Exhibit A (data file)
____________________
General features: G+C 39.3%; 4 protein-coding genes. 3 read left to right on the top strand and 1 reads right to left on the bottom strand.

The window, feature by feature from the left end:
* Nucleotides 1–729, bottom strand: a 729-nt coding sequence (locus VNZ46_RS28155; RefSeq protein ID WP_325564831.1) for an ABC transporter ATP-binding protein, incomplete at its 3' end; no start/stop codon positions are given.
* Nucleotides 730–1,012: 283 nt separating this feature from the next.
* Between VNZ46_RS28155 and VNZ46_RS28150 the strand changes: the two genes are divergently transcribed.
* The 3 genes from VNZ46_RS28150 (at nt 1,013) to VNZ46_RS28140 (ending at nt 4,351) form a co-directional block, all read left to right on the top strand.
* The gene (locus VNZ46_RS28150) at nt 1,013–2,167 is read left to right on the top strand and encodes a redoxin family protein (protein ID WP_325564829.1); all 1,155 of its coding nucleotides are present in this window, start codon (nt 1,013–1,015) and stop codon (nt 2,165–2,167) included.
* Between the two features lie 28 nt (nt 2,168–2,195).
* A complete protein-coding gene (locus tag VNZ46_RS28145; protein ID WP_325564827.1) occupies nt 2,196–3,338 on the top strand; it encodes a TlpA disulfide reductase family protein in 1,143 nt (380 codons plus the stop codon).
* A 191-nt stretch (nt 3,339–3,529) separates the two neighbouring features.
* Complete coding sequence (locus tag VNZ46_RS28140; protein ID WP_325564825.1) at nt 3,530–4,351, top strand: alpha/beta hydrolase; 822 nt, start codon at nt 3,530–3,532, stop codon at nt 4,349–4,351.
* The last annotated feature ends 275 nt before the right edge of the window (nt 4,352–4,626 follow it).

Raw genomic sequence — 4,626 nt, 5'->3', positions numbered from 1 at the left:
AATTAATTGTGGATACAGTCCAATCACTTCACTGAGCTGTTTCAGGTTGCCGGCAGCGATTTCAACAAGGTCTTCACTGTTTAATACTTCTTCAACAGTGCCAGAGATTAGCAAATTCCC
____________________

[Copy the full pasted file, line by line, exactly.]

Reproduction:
General features: G+C 39.3%; 4 protein-coding genes. 3 read left to right on the top strand and 1 reads right to left on the bottom strand.

The window, feature by feature from the left end:
* Nucleotides 1–729, bottom strand: a 729-nt coding sequence (locus VNZ46_RS28155; RefSeq protein ID WP_325564831.1) for an ABC transporter ATP-binding protein, incomplete at its 3' end; no start/stop codon positions are given.
* Nucleotides 730–1,012: 283 nt separating this feature from the next.
* Between VNZ46_RS28155 and VNZ46_RS28150 the strand changes: the two genes are divergently transcribed.
* The 3 genes from VNZ46_RS28150 (at nt 1,013) to VNZ46_RS28140 (ending at nt 4,351) form a co-directional block, all read left to right on the top strand.
* The gene (locus VNZ46_RS28150) at nt 1,013–2,167 is read left to right on the top strand and encodes a redoxin family protein (protein ID WP_325564829.1); all 1,155 of its coding nucleotides are present in this window, start codon (nt 1,013–1,015) and stop codon (nt 2,165–2,167) included.
* Between the two features lie 28 nt (nt 2,168–2,195).
* A complete protein-coding gene (locus tag VNZ46_RS28145; protein ID WP_325564827.1) occupies nt 2,196–3,338 on the top strand; it encodes a TlpA disulfide reductase family protein in 1,143 nt (380 codons plus the stop codon).
* A 191-nt stretch (nt 3,339–3,529) separates the two neighbouring features.
* Complete coding sequence (locus tag VNZ46_RS28140; protein ID WP_325564825.1) at nt 3,530–4,351, top strand: alpha/beta hydrolase; 822 nt, start codon at nt 3,530–3,532, stop codon at nt 4,349–4,351.
* The last annotated feature ends 275 nt before the right edge of the window (nt 4,352–4,626 follow it).

Raw genomic sequence — 4,626 nt, 5'->3', positions numbered from 1 at the left:
AATTAATTGTGGATACAGTCCAATCACTTCACTGAGCTGTTTCAGGTTGCCGGCAGCGATTTCAACAAGGTCTTCACTGTTTAATACTTCTTCAACAGTGCCAGAGATTAGCAAATTCCC